Group supports Asians dealing with Cancer

The number one cause of death among Asian and Pacific Islander females in the United States is cancer. For males, it’s second. These statistics and the growing number of cancer sufferers among family and friends alarmed Sunnyvale resident May Bakken, an Asian herself. Just as she knows so many cancer survivors through her personal network, she’s working to solve the problem with those same contacts.

The Asian American Cancer Support Network was incorporated on Aug. 4 by Bakken and her friend Dr. Fidelia Butt, an ear, nose and throat surgeon whom Bakken met last year at another charity event. The two decided in early July to form a nonprofit organization dedicated to addressing rising rates of cancer among Asians in the U.S. After only a few months of existence, the group is already preparing for its first fundraiser HATWALK 2003, which takes place Nov. 8 at the Fairmont Hotel in San Jose. Bakken, an Australian of Chinese descent who immigrated to the U.S. three years ago, is just one of the group’s volunteers who has been personally touched by cancer her mother-in-law is currently suffering from multiple myeloma, and others are dealing with cancer on personal or family levels.

Bakken and her partners were spurred to form their group based on the few resources they could find that reached out to the unique needs of the entire Asian population. “There are cultural barriers preventing people from getting the right kind of treatment,” Bakken says. “The Chinese, the older generation especially, think of cancer as a curse. They wonder ‘What did I do in a previous life?’” The group hopes to raise funds to provide services for certain populations, such as Vietnamese women, who are suffering from cervical cancer at five times the rate of Caucasian women in the U.S. Bakken envisions free cancer screenings advertised in Vietnamese newspapers and pamphlets and staffed by volunteer doctors who are both Asian and female.

Eastern medicine also embraces herbal remedies and acupuncture, so Bakken wants to institute a referral service to ensure the use of trustworthy practitioners. While the name of the group may sound exclusionary to some, Bakken insists that services like nutrition guides and care baskets will be available to all. “We won’t turn anyone away who needs help,” she says. The group’s aim is to broaden the approaches of similar charities, which tend to target narrow subsets among Asians, such as Chinese women. “We want to show sensitivity to the Asian American culture as a whole. The term ‘Asian’ gives us a bigger umbrella,” she says.

One thing that has stayed unapologetically Asian is the method by which news of the group has spread. “We started in just Sunnyvale and the South Bay, but a lot of people have jumped onboard,” Bakken says. Just as the extensive social networks in the Asian culture have brought Bakken into contact with many cancer survivors, they have also helped her and the group get their first fundraiser off the ground in mere weeks. “Fidelia’s a doctor, so she has credibility. I work in the tech industry, so I have business sense. But we have so many people who have helped us fill in the blank spots,” Bakken says. A lawyer friend helped Bakken and Butt file for nonprofit status with the state. The group’s logo was designed by a graphic designer pal of Bakken’s in New York. Her uncle did all the printing for the HATWALK’s programs and invitations for free. A charity that’s only a few months old and runs out of a home might not seem like the prime candidate to throw the party of the year, but they’re up for the challenge.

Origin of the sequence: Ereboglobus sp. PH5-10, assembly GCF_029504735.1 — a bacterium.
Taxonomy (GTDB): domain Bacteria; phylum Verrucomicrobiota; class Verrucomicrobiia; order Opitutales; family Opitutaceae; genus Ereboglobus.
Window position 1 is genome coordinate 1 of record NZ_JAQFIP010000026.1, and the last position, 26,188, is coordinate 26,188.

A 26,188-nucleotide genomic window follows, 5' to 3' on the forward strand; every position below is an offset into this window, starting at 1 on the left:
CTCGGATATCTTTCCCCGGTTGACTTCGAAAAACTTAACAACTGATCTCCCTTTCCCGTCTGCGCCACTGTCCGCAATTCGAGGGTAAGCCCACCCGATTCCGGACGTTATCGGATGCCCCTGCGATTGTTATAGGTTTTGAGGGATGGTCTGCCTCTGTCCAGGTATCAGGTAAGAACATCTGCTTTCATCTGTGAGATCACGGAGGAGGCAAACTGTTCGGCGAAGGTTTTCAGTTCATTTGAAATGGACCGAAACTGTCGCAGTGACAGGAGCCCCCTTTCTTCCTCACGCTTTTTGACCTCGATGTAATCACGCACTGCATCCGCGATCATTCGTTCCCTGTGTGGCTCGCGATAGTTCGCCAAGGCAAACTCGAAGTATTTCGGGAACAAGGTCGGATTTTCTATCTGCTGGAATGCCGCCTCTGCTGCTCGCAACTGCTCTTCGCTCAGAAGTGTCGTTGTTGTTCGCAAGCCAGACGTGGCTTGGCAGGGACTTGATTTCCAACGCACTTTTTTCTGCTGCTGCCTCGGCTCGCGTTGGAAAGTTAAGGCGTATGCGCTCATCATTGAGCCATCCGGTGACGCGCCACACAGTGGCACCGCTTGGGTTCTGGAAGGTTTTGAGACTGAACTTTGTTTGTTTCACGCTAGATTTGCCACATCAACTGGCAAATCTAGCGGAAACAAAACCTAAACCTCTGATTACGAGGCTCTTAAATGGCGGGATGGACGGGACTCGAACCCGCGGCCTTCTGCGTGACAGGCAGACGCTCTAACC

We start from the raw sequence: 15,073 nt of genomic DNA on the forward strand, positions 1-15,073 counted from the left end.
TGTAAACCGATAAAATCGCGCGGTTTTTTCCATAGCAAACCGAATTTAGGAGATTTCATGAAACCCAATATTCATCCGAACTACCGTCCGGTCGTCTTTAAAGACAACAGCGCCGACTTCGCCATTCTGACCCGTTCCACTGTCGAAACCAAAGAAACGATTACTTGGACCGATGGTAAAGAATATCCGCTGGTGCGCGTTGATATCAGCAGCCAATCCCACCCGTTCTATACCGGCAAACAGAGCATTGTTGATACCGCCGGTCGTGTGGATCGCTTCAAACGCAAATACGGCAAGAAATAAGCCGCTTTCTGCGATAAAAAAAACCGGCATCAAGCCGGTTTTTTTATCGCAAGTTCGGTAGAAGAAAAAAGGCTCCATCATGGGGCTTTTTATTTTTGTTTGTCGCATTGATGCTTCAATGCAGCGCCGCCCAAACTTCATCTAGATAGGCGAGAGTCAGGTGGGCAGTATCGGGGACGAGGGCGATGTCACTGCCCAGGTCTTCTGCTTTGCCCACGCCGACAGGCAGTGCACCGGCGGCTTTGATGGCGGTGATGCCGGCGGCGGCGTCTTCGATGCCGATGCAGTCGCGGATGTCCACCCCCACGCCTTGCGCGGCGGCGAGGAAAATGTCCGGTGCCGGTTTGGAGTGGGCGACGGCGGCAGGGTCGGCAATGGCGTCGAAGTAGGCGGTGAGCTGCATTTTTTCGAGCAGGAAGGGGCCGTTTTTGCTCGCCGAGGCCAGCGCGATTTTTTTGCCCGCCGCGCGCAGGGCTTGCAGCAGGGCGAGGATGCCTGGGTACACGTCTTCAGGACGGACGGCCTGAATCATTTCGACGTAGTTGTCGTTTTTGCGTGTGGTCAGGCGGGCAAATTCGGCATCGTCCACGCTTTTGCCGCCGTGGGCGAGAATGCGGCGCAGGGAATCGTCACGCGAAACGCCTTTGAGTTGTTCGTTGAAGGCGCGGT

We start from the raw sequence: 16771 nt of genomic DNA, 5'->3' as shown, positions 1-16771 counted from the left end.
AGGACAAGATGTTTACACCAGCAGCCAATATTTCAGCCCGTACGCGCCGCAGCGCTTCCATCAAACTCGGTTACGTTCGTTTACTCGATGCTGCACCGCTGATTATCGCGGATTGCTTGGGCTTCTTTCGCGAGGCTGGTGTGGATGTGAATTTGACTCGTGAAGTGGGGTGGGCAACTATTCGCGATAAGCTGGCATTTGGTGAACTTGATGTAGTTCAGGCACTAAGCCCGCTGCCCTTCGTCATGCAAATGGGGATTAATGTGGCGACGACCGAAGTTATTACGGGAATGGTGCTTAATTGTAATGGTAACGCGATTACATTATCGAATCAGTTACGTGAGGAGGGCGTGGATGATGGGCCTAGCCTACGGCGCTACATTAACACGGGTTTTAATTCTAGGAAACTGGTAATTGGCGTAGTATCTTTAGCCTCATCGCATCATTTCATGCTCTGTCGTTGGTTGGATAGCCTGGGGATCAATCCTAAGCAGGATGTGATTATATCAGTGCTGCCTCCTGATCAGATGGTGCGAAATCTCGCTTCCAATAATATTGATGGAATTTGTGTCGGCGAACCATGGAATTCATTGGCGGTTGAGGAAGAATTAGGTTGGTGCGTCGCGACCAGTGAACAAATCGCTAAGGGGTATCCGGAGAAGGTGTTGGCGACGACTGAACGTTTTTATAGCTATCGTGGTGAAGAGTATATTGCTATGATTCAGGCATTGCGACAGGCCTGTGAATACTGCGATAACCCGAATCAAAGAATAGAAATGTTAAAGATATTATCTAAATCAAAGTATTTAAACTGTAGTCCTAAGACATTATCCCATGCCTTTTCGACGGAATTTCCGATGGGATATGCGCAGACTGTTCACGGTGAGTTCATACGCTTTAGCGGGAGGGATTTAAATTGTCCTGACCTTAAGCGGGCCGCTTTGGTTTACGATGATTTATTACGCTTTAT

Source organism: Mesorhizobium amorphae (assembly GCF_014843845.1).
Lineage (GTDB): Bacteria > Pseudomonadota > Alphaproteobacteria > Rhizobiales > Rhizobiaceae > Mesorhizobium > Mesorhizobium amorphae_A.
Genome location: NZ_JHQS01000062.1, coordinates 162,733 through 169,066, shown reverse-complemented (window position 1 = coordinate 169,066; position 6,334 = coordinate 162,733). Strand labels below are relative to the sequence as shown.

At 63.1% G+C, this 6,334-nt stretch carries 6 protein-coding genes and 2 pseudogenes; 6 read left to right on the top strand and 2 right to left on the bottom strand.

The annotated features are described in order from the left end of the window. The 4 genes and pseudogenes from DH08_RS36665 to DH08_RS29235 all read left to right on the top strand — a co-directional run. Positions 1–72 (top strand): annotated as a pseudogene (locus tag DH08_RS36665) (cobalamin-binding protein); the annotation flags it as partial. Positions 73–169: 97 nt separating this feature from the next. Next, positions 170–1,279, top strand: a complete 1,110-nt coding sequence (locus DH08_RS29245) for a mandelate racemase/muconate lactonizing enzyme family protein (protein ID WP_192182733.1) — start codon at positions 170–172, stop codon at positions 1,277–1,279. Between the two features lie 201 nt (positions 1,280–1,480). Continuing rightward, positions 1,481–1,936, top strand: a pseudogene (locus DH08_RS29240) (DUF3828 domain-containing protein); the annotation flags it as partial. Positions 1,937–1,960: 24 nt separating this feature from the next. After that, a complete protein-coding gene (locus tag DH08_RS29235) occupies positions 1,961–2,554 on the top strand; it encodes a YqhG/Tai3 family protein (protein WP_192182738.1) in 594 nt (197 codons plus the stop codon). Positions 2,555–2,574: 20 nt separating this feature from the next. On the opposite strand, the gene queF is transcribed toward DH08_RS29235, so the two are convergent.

“People don’t have a lot of expectations,” she says, “but we’re going to blow them away.” Bakken’s own network is helping mightily. Reporters David Louie and Janelle Wang of ABC-7 are the emcees, thanks to a friend who works for the station in San Francisco. Her wedding reception at the Fairmont last year put her in contact with the management there, who cut her a deal on the banquet space. And the elaborately decorated hats to appear on the catwalk and later be sold were created by the many cancer survivors Bakken counts among her friends and family. “Give someone a piece of paper or a hat, and even if they say they’re not creative, you’ll be surprised by what they can do,” she says. Some of the hats bear intricate handwork or blatant goofiness Bakken was trying to figure out how to illuminate the lights on a Christmas tree-like creation.

“We wanted to honor the image of cancer, not to make people feel like it’s something to be ashamed of,” she says. All the work that has gone into the HATWALK has cemented the bond between the group’s founders, who will celebrate the first anniversary of their meeting on the night of the gala. But even with a surplus of willing participants and sponsors, Bakken still wants to expand her network more. “My goal is to recruit younger people,” she says. “We’re young and we’re learning ourselves, so there’s room for error. The Asian American kids born here can be spoiled, so I want to start them on a cause that’s close to home.”

Bakken, who originally came to the U.S. in the tech boom with plans to return to Australia, now has multiple reasons to stay. One is her husband, Greg. But another is the charitable impulse she feels every day and the names she’s added to her address book because of it. “The closest friends I’ve made since I’ve been here have been through nonprofits,” she says. Asian American Cancer Support Network.